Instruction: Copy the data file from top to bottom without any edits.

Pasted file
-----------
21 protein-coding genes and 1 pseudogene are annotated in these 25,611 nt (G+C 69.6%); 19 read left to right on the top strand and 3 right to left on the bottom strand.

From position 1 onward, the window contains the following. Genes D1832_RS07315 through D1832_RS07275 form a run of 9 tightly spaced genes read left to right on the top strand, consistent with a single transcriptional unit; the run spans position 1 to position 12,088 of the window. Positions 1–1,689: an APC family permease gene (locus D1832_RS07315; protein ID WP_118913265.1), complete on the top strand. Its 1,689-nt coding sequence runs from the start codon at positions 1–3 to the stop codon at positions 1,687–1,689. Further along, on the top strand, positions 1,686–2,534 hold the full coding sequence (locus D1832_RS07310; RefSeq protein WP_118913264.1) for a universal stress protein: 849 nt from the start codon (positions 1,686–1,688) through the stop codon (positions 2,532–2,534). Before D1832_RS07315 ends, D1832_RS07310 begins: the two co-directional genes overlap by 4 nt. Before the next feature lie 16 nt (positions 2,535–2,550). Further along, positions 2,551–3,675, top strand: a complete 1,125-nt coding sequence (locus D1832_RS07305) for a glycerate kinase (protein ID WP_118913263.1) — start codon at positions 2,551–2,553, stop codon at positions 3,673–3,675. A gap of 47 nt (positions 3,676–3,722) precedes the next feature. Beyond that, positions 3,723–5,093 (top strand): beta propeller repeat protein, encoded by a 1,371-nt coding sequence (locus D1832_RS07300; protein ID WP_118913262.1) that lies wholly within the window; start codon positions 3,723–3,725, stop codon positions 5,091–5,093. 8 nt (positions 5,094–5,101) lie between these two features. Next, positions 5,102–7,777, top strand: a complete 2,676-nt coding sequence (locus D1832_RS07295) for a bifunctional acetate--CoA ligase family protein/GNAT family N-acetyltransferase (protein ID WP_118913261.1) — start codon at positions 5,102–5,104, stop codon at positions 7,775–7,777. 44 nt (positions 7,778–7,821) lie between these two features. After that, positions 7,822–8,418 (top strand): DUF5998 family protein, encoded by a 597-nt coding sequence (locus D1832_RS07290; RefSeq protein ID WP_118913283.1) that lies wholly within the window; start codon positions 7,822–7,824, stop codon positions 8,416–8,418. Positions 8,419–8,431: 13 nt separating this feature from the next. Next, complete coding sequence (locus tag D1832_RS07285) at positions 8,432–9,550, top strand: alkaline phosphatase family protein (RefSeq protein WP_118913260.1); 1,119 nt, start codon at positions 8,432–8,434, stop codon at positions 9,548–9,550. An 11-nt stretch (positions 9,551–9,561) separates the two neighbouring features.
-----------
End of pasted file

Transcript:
21 protein-coding genes and 1 pseudogene are annotated in these 25,611 nt (G+C 69.6%); 19 read left to right on the top strand and 3 right to left on the bottom strand.

From position 1 onward, the window contains the following. Genes D1832_RS07315 through D1832_RS07275 form a run of 9 tightly spaced genes read left to right on the top strand, consistent with a single transcriptional unit; the run spans position 1 to position 12,088 of the window. Positions 1–1,689: an APC family permease gene (locus D1832_RS07315; protein ID WP_118913265.1), complete on the top strand. Its 1,689-nt coding sequence runs from the start codon at positions 1–3 to the stop codon at positions 1,687–1,689. Further along, on the top strand, positions 1,686–2,534 hold the full coding sequence (locus D1832_RS07310; RefSeq protein WP_118913264.1) for a universal stress protein: 849 nt from the start codon (positions 1,686–1,688) through the stop codon (positions 2,532–2,534). Before D1832_RS07315 ends, D1832_RS07310 begins: the two co-directional genes overlap by 4 nt. Before the next feature lie 16 nt (positions 2,535–2,550). Further along, positions 2,551–3,675, top strand: a complete 1,125-nt coding sequence (locus D1832_RS07305) for a glycerate kinase (protein ID WP_118913263.1) — start codon at positions 2,551–2,553, stop codon at positions 3,673–3,675. A gap of 47 nt (positions 3,676–3,722) precedes the next feature. Beyond that, positions 3,723–5,093 (top strand): beta propeller repeat protein, encoded by a 1,371-nt coding sequence (locus D1832_RS07300; protein ID WP_118913262.1) that lies wholly within the window; start codon positions 3,723–3,725, stop codon positions 5,091–5,093. 8 nt (positions 5,094–5,101) lie between these two features. Next, positions 5,102–7,777, top strand: a complete 2,676-nt coding sequence (locus D1832_RS07295) for a bifunctional acetate--CoA ligase family protein/GNAT family N-acetyltransferase (protein ID WP_118913261.1) — start codon at positions 5,102–5,104, stop codon at positions 7,775–7,777. 44 nt (positions 7,778–7,821) lie between these two features. After that, positions 7,822–8,418 (top strand): DUF5998 family protein, encoded by a 597-nt coding sequence (locus D1832_RS07290; RefSeq protein ID WP_118913283.1) that lies wholly within the window; start codon positions 7,822–7,824, stop codon positions 8,416–8,418. Positions 8,419–8,431: 13 nt separating this feature from the next. Next, complete coding sequence (locus tag D1832_RS07285) at positions 8,432–9,550, top strand: alkaline phosphatase family protein (RefSeq protein WP_118913260.1); 1,119 nt, start codon at positions 8,432–8,434, stop codon at positions 9,548–9,550. An 11-nt stretch (positions 9,551–9,561) separates the two neighbouring features.